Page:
Category : Training

Program : Nanotechnology [ Show All | Back ]
Title : This project was funded by a grant awarded under the Industry Development Regional Collaborative (IDRC) grant, as implemented by California Community Colleges Chancellor's Office Workforce and Economic Development Division.

Nanotechnology is the science of manipulating materials at the atomic level to design and manufacture new and better materials and products. One nanometer equals one billionth of 1 meter. A sheet of paper is about 100,000 nanometers thick. Due to quantum mechanical effects at the nanoscale, the physical properties of materials change as well as rules of manufacturing.

The Center for the Advancement of Nanotechnology (NanoCenter) at the Donald F. Averill Applied Technology Training Center (ATTC) of the San Bernardino Community College District won a $2 million competitive grant for Nanotechnology from the US Department of Labor in January 2009 and a $350,000 IDRC grant from the California Community Colleges Chancellor's Office Workforce and Economic Development Division in November 2012.  The overall goal of this grant project is to advance the economic development opportunities of Nanotechnology by providing a pipeline of trained workforce and bring about job development and wealth creation in our region. The Nanotechnology training program will consist of Phase I: 90 hours of hands-on training that introduces participants to Nano Characterization, Micro/Nanofabrication, Materials Characterization, Device Characterization, Electronic Devices, and Optoelectronic Devices.   Phases II and III focus on the Fundamentals of Nano-materials, Nano-energy and Nano-medicine.  The Nanotechnology training will be mostly conducted at the ATTC facility and some components of the hands-on training will be held at the Bourns College of Engineering at UCR and at employer/partner locations.  The next training sessions start on October 28, 2013.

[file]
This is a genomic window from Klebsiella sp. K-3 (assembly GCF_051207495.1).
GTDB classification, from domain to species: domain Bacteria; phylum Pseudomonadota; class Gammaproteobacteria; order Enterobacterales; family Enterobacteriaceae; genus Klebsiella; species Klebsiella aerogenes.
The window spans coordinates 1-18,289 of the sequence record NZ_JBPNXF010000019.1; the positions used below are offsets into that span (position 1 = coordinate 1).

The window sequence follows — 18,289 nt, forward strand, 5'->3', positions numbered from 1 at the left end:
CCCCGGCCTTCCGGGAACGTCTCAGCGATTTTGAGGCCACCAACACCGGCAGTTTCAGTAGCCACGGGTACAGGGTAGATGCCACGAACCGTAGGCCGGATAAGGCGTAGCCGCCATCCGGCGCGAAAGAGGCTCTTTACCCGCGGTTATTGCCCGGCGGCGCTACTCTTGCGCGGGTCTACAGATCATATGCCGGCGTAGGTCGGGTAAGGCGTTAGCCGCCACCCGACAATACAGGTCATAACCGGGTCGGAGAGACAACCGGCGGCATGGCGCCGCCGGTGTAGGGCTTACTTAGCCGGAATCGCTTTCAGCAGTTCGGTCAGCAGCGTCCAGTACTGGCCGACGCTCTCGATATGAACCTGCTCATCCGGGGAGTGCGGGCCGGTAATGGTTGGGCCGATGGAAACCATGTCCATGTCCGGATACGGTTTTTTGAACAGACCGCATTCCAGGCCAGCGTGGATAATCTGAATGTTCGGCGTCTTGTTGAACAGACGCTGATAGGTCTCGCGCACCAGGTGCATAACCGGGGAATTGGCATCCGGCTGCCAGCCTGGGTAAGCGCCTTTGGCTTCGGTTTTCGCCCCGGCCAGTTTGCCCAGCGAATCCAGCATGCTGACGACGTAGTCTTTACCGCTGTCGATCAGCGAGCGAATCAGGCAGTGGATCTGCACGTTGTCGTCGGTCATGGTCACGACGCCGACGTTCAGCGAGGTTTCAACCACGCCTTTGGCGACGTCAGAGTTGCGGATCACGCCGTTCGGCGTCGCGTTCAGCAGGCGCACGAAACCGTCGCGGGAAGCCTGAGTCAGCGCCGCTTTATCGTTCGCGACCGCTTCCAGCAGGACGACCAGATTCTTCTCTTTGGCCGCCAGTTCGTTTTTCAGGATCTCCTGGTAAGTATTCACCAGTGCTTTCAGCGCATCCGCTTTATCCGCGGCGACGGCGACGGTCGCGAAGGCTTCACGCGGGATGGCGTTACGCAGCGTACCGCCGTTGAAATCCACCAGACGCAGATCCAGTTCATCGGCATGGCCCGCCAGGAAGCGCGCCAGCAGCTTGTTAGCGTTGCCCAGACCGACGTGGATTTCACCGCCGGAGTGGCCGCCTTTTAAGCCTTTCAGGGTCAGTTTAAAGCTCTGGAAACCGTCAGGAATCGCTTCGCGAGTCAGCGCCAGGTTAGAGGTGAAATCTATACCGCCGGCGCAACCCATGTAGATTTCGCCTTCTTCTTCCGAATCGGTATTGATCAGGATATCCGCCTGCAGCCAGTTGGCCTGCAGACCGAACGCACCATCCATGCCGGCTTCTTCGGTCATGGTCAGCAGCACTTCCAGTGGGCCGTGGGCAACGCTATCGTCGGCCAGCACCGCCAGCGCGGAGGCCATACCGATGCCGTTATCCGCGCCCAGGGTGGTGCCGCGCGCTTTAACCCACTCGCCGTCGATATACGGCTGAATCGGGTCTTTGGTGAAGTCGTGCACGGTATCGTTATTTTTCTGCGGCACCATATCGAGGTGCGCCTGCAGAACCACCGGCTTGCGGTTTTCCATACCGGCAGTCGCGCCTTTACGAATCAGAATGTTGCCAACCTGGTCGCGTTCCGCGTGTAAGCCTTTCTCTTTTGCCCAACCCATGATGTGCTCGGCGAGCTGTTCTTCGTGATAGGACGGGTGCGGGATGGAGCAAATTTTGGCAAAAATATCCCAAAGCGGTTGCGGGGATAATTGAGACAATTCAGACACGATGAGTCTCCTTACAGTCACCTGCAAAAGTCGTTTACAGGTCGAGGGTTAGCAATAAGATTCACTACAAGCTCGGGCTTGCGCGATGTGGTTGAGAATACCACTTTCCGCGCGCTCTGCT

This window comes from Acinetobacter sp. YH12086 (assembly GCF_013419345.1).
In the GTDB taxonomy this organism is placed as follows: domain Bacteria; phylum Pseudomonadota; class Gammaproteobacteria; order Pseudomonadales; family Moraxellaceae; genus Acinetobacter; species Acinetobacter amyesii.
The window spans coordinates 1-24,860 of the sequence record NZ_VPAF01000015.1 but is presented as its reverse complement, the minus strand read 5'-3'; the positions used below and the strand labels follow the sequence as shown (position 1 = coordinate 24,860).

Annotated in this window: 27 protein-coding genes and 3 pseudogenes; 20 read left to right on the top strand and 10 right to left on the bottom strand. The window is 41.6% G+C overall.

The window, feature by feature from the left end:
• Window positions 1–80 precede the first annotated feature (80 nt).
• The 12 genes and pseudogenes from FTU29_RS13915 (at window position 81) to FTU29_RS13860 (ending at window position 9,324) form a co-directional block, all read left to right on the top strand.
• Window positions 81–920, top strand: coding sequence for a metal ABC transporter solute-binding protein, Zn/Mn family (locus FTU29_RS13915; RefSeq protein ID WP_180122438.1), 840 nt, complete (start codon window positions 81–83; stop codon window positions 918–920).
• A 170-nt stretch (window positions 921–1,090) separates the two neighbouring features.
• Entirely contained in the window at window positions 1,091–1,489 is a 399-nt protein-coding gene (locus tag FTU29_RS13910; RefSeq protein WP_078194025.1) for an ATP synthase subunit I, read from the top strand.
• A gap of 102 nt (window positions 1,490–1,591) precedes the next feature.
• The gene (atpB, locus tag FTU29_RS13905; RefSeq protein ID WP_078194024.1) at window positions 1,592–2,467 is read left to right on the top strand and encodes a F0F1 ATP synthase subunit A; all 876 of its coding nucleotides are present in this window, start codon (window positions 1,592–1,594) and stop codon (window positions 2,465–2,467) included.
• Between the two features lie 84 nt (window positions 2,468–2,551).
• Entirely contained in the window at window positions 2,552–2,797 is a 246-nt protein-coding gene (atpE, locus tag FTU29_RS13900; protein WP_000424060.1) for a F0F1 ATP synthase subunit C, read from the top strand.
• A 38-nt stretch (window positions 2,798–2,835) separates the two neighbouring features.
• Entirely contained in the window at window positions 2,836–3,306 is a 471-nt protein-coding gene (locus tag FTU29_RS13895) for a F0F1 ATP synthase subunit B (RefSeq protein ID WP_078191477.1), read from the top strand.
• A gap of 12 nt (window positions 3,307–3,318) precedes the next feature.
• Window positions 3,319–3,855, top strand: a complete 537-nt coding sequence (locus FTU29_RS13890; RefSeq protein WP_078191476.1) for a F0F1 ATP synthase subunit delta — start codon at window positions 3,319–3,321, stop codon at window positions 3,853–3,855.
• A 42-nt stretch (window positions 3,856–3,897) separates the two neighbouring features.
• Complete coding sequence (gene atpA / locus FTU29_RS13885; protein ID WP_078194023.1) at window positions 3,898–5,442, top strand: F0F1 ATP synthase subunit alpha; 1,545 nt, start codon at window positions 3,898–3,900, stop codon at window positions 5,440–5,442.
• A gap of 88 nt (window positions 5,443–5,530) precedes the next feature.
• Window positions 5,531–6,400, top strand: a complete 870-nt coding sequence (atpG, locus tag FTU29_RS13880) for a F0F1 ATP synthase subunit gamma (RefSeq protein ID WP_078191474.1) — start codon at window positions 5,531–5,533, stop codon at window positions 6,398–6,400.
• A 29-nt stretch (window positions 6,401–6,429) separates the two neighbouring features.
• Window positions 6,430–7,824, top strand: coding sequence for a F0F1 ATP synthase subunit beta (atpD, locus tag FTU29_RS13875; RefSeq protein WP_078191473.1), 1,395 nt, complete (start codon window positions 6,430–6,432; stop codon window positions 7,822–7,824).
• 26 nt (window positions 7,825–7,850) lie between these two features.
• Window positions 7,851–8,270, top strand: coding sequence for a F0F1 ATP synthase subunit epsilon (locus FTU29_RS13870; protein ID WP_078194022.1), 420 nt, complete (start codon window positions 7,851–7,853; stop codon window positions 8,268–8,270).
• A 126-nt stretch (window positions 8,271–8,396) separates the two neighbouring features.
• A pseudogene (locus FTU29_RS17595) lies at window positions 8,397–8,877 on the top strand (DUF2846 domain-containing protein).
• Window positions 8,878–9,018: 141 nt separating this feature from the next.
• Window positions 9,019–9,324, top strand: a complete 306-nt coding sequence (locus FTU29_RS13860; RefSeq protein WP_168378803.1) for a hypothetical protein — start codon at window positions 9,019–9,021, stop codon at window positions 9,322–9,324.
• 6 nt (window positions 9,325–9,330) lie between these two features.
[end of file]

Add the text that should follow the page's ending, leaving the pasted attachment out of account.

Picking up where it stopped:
ATTC is currently positioned to offer Nanotechnology, Green and Clean Technology training programs to meet the growing technology training needs of companies in the Inland Empire.

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